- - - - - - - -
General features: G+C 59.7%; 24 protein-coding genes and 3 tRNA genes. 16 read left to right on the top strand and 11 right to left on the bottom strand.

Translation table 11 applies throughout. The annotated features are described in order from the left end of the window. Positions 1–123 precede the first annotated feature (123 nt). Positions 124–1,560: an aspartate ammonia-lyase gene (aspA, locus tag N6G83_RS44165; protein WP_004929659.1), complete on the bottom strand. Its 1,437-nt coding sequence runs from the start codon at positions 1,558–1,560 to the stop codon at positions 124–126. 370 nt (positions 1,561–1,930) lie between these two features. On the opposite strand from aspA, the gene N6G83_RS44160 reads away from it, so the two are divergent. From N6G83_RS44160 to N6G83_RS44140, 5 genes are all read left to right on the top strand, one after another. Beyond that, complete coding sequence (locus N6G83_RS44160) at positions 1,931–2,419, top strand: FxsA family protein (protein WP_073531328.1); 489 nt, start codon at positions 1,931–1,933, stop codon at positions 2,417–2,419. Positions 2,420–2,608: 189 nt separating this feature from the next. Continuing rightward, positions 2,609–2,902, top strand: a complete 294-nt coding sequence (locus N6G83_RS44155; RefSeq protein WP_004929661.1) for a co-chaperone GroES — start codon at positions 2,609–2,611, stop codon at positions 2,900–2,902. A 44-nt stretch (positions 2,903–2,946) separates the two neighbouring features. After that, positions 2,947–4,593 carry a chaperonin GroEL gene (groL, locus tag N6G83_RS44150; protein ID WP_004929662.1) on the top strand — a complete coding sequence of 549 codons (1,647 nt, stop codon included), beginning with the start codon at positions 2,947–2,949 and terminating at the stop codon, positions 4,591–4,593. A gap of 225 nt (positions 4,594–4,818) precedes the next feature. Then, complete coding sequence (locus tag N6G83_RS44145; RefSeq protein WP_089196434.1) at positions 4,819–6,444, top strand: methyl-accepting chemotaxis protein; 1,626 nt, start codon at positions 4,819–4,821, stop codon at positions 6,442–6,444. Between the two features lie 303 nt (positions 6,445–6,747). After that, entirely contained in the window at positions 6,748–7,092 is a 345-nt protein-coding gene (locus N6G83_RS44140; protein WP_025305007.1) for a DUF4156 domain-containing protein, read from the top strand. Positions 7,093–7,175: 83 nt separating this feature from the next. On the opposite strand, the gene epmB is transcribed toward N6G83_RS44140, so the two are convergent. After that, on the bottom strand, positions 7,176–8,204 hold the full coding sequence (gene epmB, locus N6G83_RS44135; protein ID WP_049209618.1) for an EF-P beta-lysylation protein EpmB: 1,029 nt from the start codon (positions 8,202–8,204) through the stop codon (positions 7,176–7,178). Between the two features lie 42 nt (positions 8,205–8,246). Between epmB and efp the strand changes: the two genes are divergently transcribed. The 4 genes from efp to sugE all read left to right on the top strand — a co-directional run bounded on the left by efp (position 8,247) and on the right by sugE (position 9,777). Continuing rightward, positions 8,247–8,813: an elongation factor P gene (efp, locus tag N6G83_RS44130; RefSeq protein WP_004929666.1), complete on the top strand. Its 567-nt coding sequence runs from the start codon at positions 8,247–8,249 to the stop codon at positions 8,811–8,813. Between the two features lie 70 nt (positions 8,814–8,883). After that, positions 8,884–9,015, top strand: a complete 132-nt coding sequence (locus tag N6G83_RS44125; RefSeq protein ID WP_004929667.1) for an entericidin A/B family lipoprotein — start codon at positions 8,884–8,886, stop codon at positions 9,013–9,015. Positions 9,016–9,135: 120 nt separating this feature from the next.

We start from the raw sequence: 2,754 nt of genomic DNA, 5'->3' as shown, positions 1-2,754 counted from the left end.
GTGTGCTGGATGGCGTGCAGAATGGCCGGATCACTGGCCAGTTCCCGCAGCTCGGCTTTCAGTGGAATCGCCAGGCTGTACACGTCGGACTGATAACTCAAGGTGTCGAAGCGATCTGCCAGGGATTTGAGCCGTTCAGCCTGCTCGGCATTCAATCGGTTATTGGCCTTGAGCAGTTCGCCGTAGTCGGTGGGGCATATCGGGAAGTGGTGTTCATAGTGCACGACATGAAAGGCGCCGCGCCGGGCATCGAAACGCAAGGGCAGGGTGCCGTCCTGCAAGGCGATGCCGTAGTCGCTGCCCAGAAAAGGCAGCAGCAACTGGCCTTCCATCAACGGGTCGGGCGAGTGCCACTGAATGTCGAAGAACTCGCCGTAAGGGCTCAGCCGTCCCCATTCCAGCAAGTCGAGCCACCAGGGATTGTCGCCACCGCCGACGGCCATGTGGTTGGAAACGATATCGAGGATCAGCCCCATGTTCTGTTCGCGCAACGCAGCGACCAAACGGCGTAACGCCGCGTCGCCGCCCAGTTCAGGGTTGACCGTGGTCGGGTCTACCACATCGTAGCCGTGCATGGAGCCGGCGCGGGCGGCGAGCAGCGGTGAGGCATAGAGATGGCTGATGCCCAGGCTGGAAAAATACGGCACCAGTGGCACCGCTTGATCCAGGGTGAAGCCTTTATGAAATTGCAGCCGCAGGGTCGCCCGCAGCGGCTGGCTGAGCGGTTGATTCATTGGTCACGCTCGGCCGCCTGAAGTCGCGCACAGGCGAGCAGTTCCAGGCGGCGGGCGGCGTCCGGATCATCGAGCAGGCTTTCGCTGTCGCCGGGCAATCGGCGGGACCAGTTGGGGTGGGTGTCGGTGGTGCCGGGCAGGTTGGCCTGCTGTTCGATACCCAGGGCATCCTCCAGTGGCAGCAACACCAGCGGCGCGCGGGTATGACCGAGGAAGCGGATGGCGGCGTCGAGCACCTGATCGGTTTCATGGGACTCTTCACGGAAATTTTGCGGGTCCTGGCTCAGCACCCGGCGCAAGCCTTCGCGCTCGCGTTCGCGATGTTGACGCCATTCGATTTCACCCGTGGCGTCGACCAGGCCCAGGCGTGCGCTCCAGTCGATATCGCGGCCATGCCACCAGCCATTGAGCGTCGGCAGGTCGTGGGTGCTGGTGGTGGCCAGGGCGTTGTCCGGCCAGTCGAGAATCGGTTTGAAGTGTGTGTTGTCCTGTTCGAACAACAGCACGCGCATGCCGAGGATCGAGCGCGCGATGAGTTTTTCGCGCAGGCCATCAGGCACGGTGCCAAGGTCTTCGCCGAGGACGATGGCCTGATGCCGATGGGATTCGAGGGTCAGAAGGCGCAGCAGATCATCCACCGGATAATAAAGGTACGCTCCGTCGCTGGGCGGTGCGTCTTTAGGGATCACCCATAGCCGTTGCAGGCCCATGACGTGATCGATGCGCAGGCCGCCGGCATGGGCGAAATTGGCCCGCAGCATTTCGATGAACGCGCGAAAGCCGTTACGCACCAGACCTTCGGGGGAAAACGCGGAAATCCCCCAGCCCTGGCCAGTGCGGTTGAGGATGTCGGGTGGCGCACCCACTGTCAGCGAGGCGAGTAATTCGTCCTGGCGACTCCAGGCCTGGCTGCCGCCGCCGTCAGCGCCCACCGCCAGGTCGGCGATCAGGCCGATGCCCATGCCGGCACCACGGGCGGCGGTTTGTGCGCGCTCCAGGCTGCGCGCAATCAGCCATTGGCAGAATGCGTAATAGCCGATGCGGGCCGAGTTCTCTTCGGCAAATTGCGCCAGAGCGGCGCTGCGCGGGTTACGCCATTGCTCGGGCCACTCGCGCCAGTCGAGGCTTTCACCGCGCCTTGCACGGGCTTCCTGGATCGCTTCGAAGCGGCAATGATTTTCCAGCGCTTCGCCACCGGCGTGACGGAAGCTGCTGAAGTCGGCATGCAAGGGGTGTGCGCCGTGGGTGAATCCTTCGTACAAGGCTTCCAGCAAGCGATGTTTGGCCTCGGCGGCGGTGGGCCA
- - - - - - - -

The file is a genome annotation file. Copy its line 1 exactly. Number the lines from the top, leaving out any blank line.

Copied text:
General features: G+C 59.7%; 24 protein-coding genes and 3 tRNA genes. 16 read left to right on the top strand and 11 right to left on the bottom strand.